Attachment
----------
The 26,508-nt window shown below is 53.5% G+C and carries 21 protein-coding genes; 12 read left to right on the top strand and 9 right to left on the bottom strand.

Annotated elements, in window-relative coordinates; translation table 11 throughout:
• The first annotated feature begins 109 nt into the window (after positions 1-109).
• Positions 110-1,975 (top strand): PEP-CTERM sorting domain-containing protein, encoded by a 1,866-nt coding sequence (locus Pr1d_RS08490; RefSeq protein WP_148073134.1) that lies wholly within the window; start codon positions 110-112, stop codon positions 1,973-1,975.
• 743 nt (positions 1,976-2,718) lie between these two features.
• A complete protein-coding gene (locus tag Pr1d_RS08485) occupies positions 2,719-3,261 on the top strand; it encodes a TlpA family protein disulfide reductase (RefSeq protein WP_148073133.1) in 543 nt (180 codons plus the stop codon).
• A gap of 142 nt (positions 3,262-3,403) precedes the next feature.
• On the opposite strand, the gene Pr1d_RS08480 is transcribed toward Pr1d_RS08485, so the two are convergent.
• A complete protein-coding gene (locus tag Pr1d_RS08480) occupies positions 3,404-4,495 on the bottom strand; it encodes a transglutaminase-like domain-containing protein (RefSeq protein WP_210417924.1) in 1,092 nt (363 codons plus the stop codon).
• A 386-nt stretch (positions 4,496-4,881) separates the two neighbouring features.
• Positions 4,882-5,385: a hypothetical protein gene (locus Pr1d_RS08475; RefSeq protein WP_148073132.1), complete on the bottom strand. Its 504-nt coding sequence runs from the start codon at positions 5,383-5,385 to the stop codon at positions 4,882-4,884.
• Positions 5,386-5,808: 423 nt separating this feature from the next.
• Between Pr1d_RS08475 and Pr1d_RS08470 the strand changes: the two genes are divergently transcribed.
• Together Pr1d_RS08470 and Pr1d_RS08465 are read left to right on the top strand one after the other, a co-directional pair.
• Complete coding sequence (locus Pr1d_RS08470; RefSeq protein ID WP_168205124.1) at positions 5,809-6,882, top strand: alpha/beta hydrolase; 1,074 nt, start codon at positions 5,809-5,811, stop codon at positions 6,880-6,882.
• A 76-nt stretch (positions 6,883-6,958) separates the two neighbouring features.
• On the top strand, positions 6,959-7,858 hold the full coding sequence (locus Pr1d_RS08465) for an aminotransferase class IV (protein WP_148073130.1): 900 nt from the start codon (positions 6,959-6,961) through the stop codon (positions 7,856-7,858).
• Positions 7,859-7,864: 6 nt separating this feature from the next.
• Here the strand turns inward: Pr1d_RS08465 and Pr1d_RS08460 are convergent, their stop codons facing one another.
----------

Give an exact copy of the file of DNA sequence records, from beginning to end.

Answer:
The 26,508-nt window shown below is 53.5% G+C and carries 21 protein-coding genes; 12 read left to right on the top strand and 9 right to left on the bottom strand.

Annotated elements, in window-relative coordinates; translation table 11 throughout:
• The first annotated feature begins 109 nt into the window (after positions 1-109).
• Positions 110-1,975 (top strand): PEP-CTERM sorting domain-containing protein, encoded by a 1,866-nt coding sequence (locus Pr1d_RS08490; RefSeq protein WP_148073134.1) that lies wholly within the window; start codon positions 110-112, stop codon positions 1,973-1,975.
• 743 nt (positions 1,976-2,718) lie between these two features.
• A complete protein-coding gene (locus tag Pr1d_RS08485) occupies positions 2,719-3,261 on the top strand; it encodes a TlpA family protein disulfide reductase (RefSeq protein WP_148073133.1) in 543 nt (180 codons plus the stop codon).
• A gap of 142 nt (positions 3,262-3,403) precedes the next feature.
• On the opposite strand, the gene Pr1d_RS08480 is transcribed toward Pr1d_RS08485, so the two are convergent.
• A complete protein-coding gene (locus tag Pr1d_RS08480) occupies positions 3,404-4,495 on the bottom strand; it encodes a transglutaminase-like domain-containing protein (RefSeq protein WP_210417924.1) in 1,092 nt (363 codons plus the stop codon).
• A 386-nt stretch (positions 4,496-4,881) separates the two neighbouring features.
• Positions 4,882-5,385: a hypothetical protein gene (locus Pr1d_RS08475; RefSeq protein WP_148073132.1), complete on the bottom strand. Its 504-nt coding sequence runs from the start codon at positions 5,383-5,385 to the stop codon at positions 4,882-4,884.
• Positions 5,386-5,808: 423 nt separating this feature from the next.
• Between Pr1d_RS08475 and Pr1d_RS08470 the strand changes: the two genes are divergently transcribed.
• Together Pr1d_RS08470 and Pr1d_RS08465 are read left to right on the top strand one after the other, a co-directional pair.
• Complete coding sequence (locus Pr1d_RS08470; RefSeq protein ID WP_168205124.1) at positions 5,809-6,882, top strand: alpha/beta hydrolase; 1,074 nt, start codon at positions 5,809-5,811, stop codon at positions 6,880-6,882.
• A 76-nt stretch (positions 6,883-6,958) separates the two neighbouring features.
• On the top strand, positions 6,959-7,858 hold the full coding sequence (locus Pr1d_RS08465) for an aminotransferase class IV (protein WP_148073130.1): 900 nt from the start codon (positions 6,959-6,961) through the stop codon (positions 7,856-7,858).
• Positions 7,859-7,864: 6 nt separating this feature from the next.
• Here the strand turns inward: Pr1d_RS08465 and Pr1d_RS08460 are convergent, their stop codons facing one another.